9 + Medical Home as Payment Reform Promises: Attenuation of fee for service incentives – slowing down the hamster wheel Incentives/support for investment in infrastructure and human resources (e.g., non-physician clinical staff) Incentives to improve quality, reduce costs as embodied in pay for performance – possibly aligned with QI efforts 9

10 + Hoped for Effects of the Paying to Support Medical Homes Primary care physicians will find the reimbursement environment less toxic and the workforce crisis will abate IT adoption will finally reach the steep part of the curve Patients will have improved access Chronically ill and high risk patients will receive care that prevents acute events and hospitalization, readmission, ED use Net cost savings…world peace… 10

11 + How Could the Medical Home Payment Model be Strengthened? Payment incentives better aligned with payer hopes for outcomes: incentives for cost savings are virtually nil in most arrangements but payers still put this as #1 objective Linkages with specialists, hospitals, other parts of the continuum Benefit design that supports prospective accountability, makes patients partners in the same objectives 11

12 + Payment Incentives that are not Present in Most Medical Homes Most pay for performance remains targeted at quality improvement for chronic illness and primary prevention To the extent that quality saves money there are implicit incentives for cost savings in most medical homes In most cases there are no (explicit or implicit) incentives to reduce spending by: seeking out and using more efficient specialists and other downstream providers; eliminating overuse and misuse; substituting lower-cost interactions (email, group visits, phone) for traditional office visits It may be that focusing first on basic structures of the medical home and care management for chronically ill patients makes sense; but phasing in explicit incentives for cost savings (with value) may be necessary 12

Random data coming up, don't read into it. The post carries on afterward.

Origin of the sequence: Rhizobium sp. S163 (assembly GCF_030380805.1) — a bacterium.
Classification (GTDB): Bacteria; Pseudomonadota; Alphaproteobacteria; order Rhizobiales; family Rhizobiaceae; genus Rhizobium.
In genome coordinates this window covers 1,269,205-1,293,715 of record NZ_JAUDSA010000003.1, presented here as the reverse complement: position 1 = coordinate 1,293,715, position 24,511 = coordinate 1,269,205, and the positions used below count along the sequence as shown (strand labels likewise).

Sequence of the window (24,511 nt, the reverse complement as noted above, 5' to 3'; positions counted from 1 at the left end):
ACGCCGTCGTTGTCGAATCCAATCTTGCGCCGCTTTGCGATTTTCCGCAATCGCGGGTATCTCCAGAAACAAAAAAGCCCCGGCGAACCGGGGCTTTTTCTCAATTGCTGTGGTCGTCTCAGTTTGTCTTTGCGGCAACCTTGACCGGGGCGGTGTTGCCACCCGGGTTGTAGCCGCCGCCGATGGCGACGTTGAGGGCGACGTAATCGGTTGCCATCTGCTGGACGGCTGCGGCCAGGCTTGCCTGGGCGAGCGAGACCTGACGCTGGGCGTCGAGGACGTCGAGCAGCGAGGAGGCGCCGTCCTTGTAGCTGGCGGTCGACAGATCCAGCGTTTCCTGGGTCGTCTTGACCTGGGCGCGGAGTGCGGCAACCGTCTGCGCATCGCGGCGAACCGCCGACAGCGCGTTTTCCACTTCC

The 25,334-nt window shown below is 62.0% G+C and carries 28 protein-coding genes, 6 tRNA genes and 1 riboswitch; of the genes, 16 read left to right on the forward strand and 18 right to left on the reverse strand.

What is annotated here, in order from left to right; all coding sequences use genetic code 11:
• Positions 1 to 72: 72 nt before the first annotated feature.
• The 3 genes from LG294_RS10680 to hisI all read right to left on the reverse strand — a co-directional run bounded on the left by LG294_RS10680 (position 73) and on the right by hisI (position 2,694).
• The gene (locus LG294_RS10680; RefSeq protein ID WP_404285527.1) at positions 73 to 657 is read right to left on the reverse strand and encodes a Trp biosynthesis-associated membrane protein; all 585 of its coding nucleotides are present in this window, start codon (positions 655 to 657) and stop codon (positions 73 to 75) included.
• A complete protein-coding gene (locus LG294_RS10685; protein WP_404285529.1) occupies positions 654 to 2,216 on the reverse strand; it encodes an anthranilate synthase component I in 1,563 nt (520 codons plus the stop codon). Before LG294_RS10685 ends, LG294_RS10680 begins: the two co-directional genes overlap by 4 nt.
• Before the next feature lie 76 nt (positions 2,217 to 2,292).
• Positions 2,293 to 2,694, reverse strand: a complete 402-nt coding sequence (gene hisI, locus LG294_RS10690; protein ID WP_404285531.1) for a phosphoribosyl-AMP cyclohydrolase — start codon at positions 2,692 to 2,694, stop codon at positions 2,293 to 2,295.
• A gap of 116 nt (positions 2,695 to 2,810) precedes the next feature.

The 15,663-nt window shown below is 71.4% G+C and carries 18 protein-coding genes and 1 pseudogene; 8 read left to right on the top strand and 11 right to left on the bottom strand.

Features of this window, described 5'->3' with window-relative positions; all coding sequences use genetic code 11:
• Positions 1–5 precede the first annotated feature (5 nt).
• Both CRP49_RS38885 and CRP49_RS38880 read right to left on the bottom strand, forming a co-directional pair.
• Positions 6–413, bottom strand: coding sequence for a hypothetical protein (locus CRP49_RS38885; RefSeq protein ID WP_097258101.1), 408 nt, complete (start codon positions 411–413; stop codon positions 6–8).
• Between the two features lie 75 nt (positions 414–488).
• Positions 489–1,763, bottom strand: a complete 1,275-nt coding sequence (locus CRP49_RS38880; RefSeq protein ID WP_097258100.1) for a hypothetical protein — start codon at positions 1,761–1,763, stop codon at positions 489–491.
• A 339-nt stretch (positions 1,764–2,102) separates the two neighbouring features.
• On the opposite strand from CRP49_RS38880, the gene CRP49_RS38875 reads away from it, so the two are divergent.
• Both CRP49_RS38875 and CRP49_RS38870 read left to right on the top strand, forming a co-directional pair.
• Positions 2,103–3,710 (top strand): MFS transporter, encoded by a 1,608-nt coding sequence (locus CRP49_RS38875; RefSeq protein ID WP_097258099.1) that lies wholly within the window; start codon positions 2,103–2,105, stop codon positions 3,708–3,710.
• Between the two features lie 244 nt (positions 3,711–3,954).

13 + No Medical Home is an Island Reforming primary care payment alone cannot fix problems that reside largely in specialty care and play out in care transitions At the very least there is a risk of creating conflicts reminiscent of the gatekeeping era Payers could: Reform specialist and hospital payment at the same time! Allow specialists to bill for consults to medical homes Provide medical homes with information about how various specialists perform on quality measures, including over use of highly profitable tests and procedures Support shared accountability through pay for performance: e.g., reward both the medical home and its primary hospital for reductions in readmissions 13

14 + Disconnect between Payment/Care Delivery Model and Patients Implementation of medical home pilots has been challenged by the problem of identifying which patients belong to a practice Without prospective accountability, ability to manage patients effectively is hindered Trick is to avoid making the medical home a dreaded gatekeeper and make it a trusted partner instead Voluntary patient commitment Positive incentives – reduced copayments for identifying medical home; shared performance incentives for quality 14

15 + Concluding Thoughts While the structural model and process elements of the medical home have been around for decades, a payment model to support it has emerged as part of broader reform efforts Elements of the payment model – mixed payment, targeted incentives, emphasis on capabilities as a prerequisite for participation – are mirrored in other prominent reforms The medical home could fit into a larger payment reform; alignment of other providers and patients will be critical to ensuring that primary care is not the tail trying to wag the dog 15